MISSISSAUGA – Canada’s telecom industry spent three days last week at the 18th annual Canadian Telecom Summit exploring issues that will not only affect its future but will determine how Canadians are served in the years to come.
With keynotes from carriers, vendors, the CRTC, the Canadian Wireless Telecommunications Association (CWTA), and Innovation Minister Navdeep Bains, the event looked at everything from 5G technology and security to cellular customer experience, with some lively discussions along the way.
Eros Spadotto, executive vice-president of technology strategy and business transformation at Telus, compared telecom to Canada’s national rail system. The technology is not the point, he said. What really matters is the societal change it brings about. The rail system united a country and helped define the Canada of today.
He compared the railway of yore to fibre networks and 5G. “It’s the same thing,” he said. “Fibre networks have finally closed distance.” Young people in remote towns no longer have to move to a city to get a career, he noted. With broadband services, they can work from home as software developers, or in remote call centres, or even run their own businesses. “As a parent, that makes me happy,” Spadotto said. “Our kids can stay close by. The death of distance – that’s a social outcome.” And, he added, with the networks being built today, and soon 5G, people anywhere in Canada will have access to higher quality healthcare as technologies such as remote surgery are enabled.
“There is social good in what we’re building. It is not about technology,” he said. “In order to do that, we have to make sure we have the policies that are intended to deliver what we’re looking for. Often, policies are a little shortsighted; it’s important to see the long term.”
Policies were high on many presenters’ priorities, especially those around mobile virtual network operators (MVNOs), providers who buy capacity at wholesale prices from network operators with infrastructure (known as facility based carriers – think Bell, Rogers, Telus, and Videotron, for example) and resell it to their customers, often undercutting the network owner’s prices. Facility-based carriers argue that requiring them to support MVNOs will discourage investment in infrastructure, citing the example of Israel, whose world-leading cellular networks suffered a major decline after the government brought MVNOs into the mix.
Canadians, however, are presenting carriers and regulators with a challenge. On one hand, they want speedy, low-latency, reliable networks. But they also want lower prices.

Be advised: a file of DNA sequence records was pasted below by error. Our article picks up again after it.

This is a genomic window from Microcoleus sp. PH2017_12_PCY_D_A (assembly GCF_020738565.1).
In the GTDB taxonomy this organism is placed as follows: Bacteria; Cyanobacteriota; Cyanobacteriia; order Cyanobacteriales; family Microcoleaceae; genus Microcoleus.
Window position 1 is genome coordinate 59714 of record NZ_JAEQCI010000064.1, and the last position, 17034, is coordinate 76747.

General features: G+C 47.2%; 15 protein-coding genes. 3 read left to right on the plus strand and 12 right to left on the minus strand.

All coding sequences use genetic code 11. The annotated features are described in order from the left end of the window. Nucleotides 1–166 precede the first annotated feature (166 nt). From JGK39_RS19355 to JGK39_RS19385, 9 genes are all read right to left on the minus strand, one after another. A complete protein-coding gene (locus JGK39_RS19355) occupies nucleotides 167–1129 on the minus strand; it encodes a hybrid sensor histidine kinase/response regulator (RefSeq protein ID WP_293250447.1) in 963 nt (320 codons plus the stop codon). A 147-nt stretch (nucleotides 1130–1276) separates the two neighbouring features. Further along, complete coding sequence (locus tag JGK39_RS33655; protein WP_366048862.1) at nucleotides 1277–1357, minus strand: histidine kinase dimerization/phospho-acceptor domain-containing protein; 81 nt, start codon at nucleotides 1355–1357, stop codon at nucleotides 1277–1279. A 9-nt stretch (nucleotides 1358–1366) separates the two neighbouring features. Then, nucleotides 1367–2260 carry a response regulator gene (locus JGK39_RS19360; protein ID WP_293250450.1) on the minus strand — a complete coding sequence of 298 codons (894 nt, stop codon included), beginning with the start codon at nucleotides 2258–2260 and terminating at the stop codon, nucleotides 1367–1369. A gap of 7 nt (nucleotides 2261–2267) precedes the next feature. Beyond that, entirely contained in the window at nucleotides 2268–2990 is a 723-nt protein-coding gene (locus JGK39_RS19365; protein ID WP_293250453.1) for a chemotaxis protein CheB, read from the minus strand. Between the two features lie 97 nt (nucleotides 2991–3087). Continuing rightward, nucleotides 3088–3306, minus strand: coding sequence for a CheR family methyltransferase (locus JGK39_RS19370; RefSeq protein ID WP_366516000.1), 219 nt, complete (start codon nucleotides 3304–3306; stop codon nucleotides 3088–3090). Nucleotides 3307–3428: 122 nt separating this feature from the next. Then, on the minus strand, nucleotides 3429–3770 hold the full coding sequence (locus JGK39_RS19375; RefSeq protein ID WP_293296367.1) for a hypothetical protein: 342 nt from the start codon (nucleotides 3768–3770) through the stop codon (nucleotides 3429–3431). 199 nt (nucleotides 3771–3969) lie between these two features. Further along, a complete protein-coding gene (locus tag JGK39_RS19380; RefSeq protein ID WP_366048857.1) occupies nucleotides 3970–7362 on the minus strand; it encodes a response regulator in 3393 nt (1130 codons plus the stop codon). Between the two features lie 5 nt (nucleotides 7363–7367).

“Canadians have been clear about their wishes,” said CRTC chairman Ian Scott. “They want their service providers to treat them with respect. They want to know that the person that they’re dealing with is trustworthy. They want a marketplace for services that fosters choice, innovation, and better prices.” And while the industry has done well in many areas, Scott said, it has not performed as well in retail pricing. While data soon to be released for 2018 indicates that prices have declined, he still doesn’t feel that competition has progressed sufficiently.
“We want to see a broader range of affordable wireless options for consumers,” he said. “We want to ensure that the framework for wholesale mobile wireless services responds to the needs of Canadians. And we want to understand how increased competitive choice, including MVNOs, can be supported in the market.” He added that the CRTC’s preliminary view that the marketplace should include MVNOs may have to be enforced by regulation until MVNOs can establish themselves in the market.
He also discussed the CRTC’s role in 5G, explaining that it was looking at the possibility of regulation to facilitate the development of small cells and 5G network infrastructure.
The deadline for public comments on the CRTC’s wireless review was May 15, and the input is now being analyzed. The CRTC plans public opinion research on the key issues, and a public hearing in January 2020.
In his keynote, minister Bains said that he thinks 5G will be a massive job creator, adding $40 billion annually to the Canadian economy by 2026. Last year, a $66.7 million investment in a public-private partnership known as ENCQOR has resulted in innovation hubs offering a 5G testbed for small and medium businesses.
“Canada will be a global leader in deployment and rolling out 5G,” he said.He also acknowledged the digital divide in the country, noting that the CRTC has announced a call for applications for its Broadband Fund, which will assist in the provision of high speed Internet in rural and remote areas. In addition, the federal government is planning up to $6 billion in investments to bring broadband to everyone in Canada. But he also called on the industry, noting that competition is the key to lowering prices.
“We can’t have a digital economy and leave people behind,” he said. “I will be hot on your heels until Canadians have access to more cell phone and Internet connections at affordable prices.”